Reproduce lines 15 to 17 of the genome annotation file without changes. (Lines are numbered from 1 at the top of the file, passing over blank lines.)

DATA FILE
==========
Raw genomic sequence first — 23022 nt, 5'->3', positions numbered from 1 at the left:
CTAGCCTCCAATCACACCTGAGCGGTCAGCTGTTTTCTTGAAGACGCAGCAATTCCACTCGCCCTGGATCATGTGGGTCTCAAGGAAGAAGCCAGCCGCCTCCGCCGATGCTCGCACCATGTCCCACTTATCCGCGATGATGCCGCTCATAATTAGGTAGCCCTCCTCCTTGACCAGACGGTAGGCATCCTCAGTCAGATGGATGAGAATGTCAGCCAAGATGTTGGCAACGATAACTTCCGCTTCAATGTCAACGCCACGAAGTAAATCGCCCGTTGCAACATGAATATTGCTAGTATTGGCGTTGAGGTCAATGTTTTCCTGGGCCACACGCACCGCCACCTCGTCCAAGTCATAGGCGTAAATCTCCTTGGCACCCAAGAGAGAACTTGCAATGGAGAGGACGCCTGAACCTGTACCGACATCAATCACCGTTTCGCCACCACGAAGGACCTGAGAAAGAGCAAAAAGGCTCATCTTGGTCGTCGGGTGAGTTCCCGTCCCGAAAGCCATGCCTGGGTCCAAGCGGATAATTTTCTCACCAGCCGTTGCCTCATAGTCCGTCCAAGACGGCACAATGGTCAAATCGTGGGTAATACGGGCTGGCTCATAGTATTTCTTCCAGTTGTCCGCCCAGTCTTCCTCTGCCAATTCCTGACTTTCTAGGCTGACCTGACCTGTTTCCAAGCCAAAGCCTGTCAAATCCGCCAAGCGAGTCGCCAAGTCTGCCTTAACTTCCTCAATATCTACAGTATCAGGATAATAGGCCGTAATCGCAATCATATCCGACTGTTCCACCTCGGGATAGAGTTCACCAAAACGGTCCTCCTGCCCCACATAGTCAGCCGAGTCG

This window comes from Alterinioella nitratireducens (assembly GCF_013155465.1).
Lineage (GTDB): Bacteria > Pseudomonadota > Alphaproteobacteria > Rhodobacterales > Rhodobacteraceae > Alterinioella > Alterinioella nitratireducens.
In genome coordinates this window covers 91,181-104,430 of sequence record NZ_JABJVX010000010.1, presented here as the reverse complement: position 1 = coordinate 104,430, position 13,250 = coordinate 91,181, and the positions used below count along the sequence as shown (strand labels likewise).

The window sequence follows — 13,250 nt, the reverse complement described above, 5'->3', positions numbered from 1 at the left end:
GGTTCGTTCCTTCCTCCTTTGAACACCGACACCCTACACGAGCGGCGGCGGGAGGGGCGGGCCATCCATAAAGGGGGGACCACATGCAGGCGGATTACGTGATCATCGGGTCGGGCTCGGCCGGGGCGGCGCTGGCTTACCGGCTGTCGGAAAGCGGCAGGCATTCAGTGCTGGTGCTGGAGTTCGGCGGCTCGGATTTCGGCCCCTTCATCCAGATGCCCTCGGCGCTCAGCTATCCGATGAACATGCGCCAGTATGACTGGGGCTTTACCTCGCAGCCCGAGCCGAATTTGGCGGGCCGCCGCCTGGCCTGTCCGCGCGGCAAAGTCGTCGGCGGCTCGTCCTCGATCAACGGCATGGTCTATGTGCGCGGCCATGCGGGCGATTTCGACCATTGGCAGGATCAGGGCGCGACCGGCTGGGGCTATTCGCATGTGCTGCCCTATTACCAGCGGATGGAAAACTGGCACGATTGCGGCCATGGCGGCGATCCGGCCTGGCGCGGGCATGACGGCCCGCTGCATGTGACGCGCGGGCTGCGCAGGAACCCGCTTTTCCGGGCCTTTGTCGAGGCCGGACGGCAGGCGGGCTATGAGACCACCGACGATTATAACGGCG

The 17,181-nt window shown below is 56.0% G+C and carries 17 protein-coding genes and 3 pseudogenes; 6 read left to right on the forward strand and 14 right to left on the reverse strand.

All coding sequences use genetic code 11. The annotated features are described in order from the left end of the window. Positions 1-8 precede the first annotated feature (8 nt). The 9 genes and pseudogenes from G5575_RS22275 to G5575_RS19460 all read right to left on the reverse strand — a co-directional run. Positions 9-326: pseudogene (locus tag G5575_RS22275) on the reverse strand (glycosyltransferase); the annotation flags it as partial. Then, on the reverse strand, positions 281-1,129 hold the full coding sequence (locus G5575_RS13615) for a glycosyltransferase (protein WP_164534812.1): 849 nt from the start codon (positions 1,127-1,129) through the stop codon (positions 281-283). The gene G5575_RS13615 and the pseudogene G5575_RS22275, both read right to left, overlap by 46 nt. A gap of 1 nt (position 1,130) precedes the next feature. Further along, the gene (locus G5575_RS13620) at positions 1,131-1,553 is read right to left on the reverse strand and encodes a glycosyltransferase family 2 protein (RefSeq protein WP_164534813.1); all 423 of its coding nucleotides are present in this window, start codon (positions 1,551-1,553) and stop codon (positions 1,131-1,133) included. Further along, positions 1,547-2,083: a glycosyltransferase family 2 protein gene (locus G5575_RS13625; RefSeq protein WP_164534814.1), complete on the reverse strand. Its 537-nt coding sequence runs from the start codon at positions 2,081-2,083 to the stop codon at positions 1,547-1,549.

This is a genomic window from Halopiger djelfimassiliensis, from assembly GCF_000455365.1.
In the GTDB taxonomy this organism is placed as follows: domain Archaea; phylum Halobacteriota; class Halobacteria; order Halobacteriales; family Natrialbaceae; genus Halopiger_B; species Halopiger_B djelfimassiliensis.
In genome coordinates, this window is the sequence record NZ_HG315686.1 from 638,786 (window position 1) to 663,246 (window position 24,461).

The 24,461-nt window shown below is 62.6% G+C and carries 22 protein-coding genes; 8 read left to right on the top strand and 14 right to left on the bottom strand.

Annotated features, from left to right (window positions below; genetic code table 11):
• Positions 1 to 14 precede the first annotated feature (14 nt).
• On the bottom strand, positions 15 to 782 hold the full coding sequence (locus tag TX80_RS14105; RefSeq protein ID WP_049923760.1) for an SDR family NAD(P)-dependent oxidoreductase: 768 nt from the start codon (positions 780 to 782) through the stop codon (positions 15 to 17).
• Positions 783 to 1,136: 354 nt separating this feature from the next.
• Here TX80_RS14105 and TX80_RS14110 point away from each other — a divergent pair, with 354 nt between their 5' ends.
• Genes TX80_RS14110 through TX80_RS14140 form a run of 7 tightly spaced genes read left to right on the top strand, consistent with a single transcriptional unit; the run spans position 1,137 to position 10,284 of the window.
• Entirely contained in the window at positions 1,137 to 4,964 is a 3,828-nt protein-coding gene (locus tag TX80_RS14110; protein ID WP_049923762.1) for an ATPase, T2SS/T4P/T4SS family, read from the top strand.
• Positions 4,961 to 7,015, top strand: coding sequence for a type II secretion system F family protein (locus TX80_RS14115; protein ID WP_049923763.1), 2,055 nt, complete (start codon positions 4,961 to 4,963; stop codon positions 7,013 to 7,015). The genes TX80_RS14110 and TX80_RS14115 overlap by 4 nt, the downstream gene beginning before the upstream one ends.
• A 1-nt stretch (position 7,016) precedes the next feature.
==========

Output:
• Positions 1 to 14 precede the first annotated feature (14 nt).
• On the bottom strand, positions 15 to 782 hold the full coding sequence (locus tag TX80_RS14105; RefSeq protein ID WP_049923760.1) for an SDR family NAD(P)-dependent oxidoreductase: 768 nt from the start codon (positions 780 to 782) through the stop codon (positions 15 to 17).
• Positions 783 to 1,136: 354 nt separating this feature from the next.